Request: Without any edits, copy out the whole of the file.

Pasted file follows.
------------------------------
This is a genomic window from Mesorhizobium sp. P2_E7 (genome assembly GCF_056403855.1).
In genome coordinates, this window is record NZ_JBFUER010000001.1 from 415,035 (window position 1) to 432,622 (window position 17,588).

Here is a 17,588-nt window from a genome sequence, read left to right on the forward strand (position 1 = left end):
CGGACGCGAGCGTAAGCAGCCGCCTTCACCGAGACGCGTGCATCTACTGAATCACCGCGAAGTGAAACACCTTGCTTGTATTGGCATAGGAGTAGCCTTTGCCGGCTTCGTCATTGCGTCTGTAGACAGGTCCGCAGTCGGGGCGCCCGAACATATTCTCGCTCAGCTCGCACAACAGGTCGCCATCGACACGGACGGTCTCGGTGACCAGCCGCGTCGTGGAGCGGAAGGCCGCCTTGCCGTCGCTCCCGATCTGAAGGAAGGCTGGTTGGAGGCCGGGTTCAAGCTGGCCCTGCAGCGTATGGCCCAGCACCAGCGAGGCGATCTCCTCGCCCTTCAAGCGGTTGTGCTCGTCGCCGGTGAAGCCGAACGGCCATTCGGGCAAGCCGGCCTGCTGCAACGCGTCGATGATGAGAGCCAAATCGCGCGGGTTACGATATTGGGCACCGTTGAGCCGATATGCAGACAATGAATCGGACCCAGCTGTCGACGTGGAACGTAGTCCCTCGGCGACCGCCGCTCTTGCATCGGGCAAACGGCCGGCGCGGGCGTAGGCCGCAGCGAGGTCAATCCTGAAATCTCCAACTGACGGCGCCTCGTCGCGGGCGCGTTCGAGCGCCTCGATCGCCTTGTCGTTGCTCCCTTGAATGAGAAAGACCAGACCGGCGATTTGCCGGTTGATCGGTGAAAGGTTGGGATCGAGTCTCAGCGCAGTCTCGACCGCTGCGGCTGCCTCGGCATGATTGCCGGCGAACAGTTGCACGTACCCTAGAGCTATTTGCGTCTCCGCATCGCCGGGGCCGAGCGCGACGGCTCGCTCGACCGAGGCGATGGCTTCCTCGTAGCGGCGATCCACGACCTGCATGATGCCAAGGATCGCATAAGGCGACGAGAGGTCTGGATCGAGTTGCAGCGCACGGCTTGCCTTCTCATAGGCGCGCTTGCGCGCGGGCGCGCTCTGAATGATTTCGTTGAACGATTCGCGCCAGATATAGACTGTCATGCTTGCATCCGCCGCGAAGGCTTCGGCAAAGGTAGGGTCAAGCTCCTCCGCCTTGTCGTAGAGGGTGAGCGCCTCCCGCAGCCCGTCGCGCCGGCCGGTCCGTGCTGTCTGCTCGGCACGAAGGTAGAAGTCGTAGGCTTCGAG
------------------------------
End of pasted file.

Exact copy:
This is a genomic window from Mesorhizobium sp. P2_E7 (genome assembly GCF_056403855.1).
In genome coordinates, this window is record NZ_JBFUER010000001.1 from 415,035 (window position 1) to 432,622 (window position 17,588).

Here is a 17,588-nt window from a genome sequence, read left to right on the forward strand (position 1 = left end):
CGGACGCGAGCGTAAGCAGCCGCCTTCACCGAGACGCGTGCATCTACTGAATCACCGCGAAGTGAAACACCTTGCTTGTATTGGCATAGGAGTAGCCTTTGCCGGCTTCGTCATTGCGTCTGTAGACAGGTCCGCAGTCGGGGCGCCCGAACATATTCTCGCTCAGCTCGCACAACAGGTCGCCATCGACACGGACGGTCTCGGTGACCAGCCGCGTCGTGGAGCGGAAGGCCGCCTTGCCGTCGCTCCCGATCTGAAGGAAGGCTGGTTGGAGGCCGGGTTCAAGCTGGCCCTGCAGCGTATGGCCCAGCACCAGCGAGGCGATCTCCTCGCCCTTCAAGCGGTTGTGCTCGTCGCCGGTGAAGCCGAACGGCCATTCGGGCAAGCCGGCCTGCTGCAACGCGTCGATGATGAGAGCCAAATCGCGCGGGTTACGATATTGGGCACCGTTGAGCCGATATGCAGACAATGAATCGGACCCAGCTGTCGACGTGGAACGTAGTCCCTCGGCGACCGCCGCTCTTGCATCGGGCAAACGGCCGGCGCGGGCGTAGGCCGCAGCGAGGTCAATCCTGAAATCTCCAACTGACGGCGCCTCGTCGCGGGCGCGTTCGAGCGCCTCGATCGCCTTGTCGTTGCTCCCTTGAATGAGAAAGACCAGACCGGCGATTTGCCGGTTGATCGGTGAAAGGTTGGGATCGAGTCTCAGCGCAGTCTCGACCGCTGCGGCTGCCTCGGCATGATTGCCGGCGAACAGTTGCACGTACCCTAGAGCTATTTGCGTCTCCGCATCGCCGGGGCCGAGCGCGACGGCTCGCTCGACCGAGGCGATGGCTTCCTCGTAGCGGCGATCCACGACCTGCATGATGCCAAGGATCGCATAAGGCGACGAGAGGTCTGGATCGAGTTGCAGCGCACGGCTTGCCTTCTCATAGGCGCGCTTGCGCGCGGGCGCGCTCTGAATGATTTCGTTGAACGATTCGCGCCAGATATAGACTGTCATGCTTGCATCCGCCGCGAAGGCTTCGGCAAAGGTAGGGTCAAGCTCCTCCGCCTTGTCGTAGAGGGTGAGCGCCTCCCGCAGCCCGTCGCGCCGGCCGGTCCGTGCTGTCTGCTCGGCACGAAGGTAGAAGTCGTAGGCTTCGAG